The social media startup Snap said on Tuesday that it would be watermarking AI-generated photos on its network.

To identify an artificial intelligence (AI)-generated image, the platform is adding a little ghost logo with a glitter emblem. According to the corporation, the watermark will show up when the photo is saved to the camera roll or exported.

The company stated that erasing Snap’s Ghost watermark with sparkles is against its agreements on its support page. It’s unclear how Snap intends to identify the removal of the watermark. We’ve contacted the business to get further information, and we’ll update this article as soon as we do.

A number of other major internet companies, including Google, Microsoft, and Meta, have also taken action to identify or categorise photos produced using AI-powered techniques.

Currently, Snap offers a paid product called Dreams that focuses on selfies, as well as Snap AI, which enables users to create or modify AI-generated photographs.

The business described how it demonstrates generation AI-powered features like Lenses with visual cues like a glittering logo in a blog post detailing its safety and openness procedures surrounding AI.

In order to better enlighten the customer, the business also integrated context cards with AI-generated photos from technologies like Dream selfies.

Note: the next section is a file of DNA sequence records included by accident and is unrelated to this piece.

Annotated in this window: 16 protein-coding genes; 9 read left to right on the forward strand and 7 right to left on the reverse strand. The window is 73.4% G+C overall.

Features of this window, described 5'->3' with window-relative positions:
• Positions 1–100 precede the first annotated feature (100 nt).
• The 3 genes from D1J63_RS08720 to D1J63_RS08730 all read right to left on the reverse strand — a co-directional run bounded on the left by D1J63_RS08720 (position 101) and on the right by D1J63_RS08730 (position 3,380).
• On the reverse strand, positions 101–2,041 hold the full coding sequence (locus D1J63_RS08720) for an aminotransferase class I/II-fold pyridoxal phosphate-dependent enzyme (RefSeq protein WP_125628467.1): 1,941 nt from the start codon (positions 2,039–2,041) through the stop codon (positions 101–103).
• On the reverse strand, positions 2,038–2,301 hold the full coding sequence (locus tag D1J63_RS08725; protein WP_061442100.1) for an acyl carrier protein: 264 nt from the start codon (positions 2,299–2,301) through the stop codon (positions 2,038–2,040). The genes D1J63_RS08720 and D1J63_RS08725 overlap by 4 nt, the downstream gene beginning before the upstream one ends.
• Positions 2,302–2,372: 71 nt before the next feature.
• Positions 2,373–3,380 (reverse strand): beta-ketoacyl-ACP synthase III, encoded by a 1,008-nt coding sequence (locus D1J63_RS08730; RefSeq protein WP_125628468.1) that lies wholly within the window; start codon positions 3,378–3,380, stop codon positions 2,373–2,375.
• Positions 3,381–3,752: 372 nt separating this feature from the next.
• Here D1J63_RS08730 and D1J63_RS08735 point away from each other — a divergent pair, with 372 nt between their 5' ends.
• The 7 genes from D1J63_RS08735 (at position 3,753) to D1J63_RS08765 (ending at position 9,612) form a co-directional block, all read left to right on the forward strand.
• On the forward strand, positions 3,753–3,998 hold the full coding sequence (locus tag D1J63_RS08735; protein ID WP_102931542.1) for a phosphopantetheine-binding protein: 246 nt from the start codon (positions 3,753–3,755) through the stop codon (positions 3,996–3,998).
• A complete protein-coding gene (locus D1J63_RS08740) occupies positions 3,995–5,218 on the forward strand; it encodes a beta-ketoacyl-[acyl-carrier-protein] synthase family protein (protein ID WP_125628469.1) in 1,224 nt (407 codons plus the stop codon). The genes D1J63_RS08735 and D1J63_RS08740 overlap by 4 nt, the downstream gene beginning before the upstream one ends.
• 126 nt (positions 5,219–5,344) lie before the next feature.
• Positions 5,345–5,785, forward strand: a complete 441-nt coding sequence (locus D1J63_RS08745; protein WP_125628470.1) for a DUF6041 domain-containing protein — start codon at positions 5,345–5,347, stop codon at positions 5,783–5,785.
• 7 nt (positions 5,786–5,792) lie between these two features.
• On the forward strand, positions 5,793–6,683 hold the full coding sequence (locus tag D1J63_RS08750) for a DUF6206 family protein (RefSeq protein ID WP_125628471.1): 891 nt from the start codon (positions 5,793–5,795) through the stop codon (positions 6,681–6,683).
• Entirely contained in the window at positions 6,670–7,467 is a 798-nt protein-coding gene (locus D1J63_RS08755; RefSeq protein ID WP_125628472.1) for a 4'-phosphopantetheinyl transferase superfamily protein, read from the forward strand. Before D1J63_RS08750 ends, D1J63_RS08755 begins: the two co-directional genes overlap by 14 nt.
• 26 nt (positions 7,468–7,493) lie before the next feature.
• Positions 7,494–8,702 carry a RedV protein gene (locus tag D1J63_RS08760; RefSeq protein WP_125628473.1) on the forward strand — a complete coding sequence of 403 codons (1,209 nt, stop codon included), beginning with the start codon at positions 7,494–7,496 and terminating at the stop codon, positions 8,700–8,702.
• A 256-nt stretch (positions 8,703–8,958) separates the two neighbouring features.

In order to highlight its AI image-generation capabilities, Snap and HackerOne collaborated in February and modified a bug bounty programme. According to the business, while developing AI-powered glasses, a review mechanism has also been established to eliminate any issues.

“We want users of Snapchat from all backgrounds to have equal access to and expectations from all of our app’s features, especially our AI-powered experiences. In light of this, we’re conducting more testing to reduce the possibility of biassed AI outcomes,” the business stated on its blog.

Shortly after launching the “My AI” chatbot last year, Snapchat found itself in hot water. According to a Washington Post article, the bot was coming back.

unsuitable answers to users. Afterwards, the business released tools in the Family Centre that let parents and guardians keep an eye on and limit their adolescent’s use of AI.

Please be kind and stick to the topic of the conversation. You might see comments from our Community Managers, who will be identified by a “TechCrunch Staff” or “Staff” label, in an effort to promote civil and fruitful dialogues. After an article has been up for three days, we close comments to ensure the best possible user experience. Comments are always welcome on TechCrunch Finance’s Conversations chat boards. Check out our community guidelines for further details.

Leave a Reply

Your email address will not be published. Required fields are marked *